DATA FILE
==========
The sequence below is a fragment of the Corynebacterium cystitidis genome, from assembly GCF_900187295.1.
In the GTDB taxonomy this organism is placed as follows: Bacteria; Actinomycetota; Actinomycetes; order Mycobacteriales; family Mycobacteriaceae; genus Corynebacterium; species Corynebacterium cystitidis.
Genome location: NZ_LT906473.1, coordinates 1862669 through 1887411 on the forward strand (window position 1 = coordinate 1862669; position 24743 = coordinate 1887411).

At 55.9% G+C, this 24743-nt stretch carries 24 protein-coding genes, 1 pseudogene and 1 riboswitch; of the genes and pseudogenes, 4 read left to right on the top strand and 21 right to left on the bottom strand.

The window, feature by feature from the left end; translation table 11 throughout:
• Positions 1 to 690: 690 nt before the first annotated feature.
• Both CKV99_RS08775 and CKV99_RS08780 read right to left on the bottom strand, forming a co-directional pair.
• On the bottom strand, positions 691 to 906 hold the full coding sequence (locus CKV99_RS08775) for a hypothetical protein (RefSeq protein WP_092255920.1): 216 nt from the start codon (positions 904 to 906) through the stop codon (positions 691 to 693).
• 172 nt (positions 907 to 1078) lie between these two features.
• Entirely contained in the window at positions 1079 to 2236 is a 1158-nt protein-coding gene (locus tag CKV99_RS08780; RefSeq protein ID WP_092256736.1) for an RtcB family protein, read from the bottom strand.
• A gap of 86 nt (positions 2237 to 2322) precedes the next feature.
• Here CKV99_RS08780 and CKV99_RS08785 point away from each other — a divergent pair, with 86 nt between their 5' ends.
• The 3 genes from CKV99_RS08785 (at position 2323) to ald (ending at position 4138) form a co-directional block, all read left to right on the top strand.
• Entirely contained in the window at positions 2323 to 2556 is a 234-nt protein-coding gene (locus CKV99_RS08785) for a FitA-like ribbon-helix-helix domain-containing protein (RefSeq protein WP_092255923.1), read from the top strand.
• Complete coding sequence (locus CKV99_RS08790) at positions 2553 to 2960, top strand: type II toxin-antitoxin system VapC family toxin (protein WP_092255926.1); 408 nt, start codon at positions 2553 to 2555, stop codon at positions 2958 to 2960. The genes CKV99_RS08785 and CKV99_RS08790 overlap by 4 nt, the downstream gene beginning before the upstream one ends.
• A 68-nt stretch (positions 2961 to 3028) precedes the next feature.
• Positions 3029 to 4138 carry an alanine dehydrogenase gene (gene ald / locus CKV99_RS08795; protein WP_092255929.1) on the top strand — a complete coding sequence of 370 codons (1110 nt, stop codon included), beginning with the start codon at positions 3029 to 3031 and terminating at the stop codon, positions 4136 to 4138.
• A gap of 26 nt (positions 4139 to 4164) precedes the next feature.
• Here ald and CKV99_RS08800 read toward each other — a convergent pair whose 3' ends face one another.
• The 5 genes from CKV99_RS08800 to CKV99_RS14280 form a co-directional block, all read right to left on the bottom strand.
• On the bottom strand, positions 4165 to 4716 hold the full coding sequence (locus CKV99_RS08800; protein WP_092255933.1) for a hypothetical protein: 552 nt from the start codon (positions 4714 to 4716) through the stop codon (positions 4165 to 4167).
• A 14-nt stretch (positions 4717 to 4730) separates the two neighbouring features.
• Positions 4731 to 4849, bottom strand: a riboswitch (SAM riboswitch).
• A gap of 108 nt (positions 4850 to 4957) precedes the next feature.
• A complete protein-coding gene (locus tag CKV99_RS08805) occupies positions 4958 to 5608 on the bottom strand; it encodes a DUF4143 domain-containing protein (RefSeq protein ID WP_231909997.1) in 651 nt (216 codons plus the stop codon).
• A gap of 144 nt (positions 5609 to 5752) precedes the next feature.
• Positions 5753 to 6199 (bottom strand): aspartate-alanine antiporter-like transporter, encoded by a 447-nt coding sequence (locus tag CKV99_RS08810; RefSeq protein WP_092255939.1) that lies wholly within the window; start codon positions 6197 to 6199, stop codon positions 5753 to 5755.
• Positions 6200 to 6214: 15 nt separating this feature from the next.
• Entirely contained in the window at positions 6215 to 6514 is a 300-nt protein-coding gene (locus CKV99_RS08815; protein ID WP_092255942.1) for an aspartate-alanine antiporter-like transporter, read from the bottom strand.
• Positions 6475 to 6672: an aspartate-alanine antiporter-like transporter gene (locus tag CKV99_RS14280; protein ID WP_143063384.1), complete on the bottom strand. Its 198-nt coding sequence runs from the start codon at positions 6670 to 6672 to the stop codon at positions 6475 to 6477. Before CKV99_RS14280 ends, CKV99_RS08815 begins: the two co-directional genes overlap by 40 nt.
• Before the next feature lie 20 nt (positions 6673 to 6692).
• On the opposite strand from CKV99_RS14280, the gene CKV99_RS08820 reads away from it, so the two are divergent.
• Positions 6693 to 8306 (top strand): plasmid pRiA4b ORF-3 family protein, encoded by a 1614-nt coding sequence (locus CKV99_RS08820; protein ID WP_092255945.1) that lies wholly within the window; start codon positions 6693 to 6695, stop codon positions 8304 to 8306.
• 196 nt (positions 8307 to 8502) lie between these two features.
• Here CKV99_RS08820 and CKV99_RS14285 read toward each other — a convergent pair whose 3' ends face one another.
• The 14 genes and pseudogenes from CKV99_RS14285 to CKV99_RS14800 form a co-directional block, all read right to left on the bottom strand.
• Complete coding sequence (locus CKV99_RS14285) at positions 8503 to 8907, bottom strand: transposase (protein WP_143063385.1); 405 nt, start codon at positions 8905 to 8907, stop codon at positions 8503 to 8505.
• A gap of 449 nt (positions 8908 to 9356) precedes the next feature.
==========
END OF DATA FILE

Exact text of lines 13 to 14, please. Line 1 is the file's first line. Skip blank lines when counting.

• The 3 genes from CKV99_RS08785 (at position 2323) to ald (ending at position 4138) form a co-directional block, all read left to right on the top strand.
• Entirely contained in the window at positions 2323 to 2556 is a 234-nt protein-coding gene (locus CKV99_RS08785) for a FitA-like ribbon-helix-helix domain-containing protein (RefSeq protein WP_092255923.1), read from the top strand.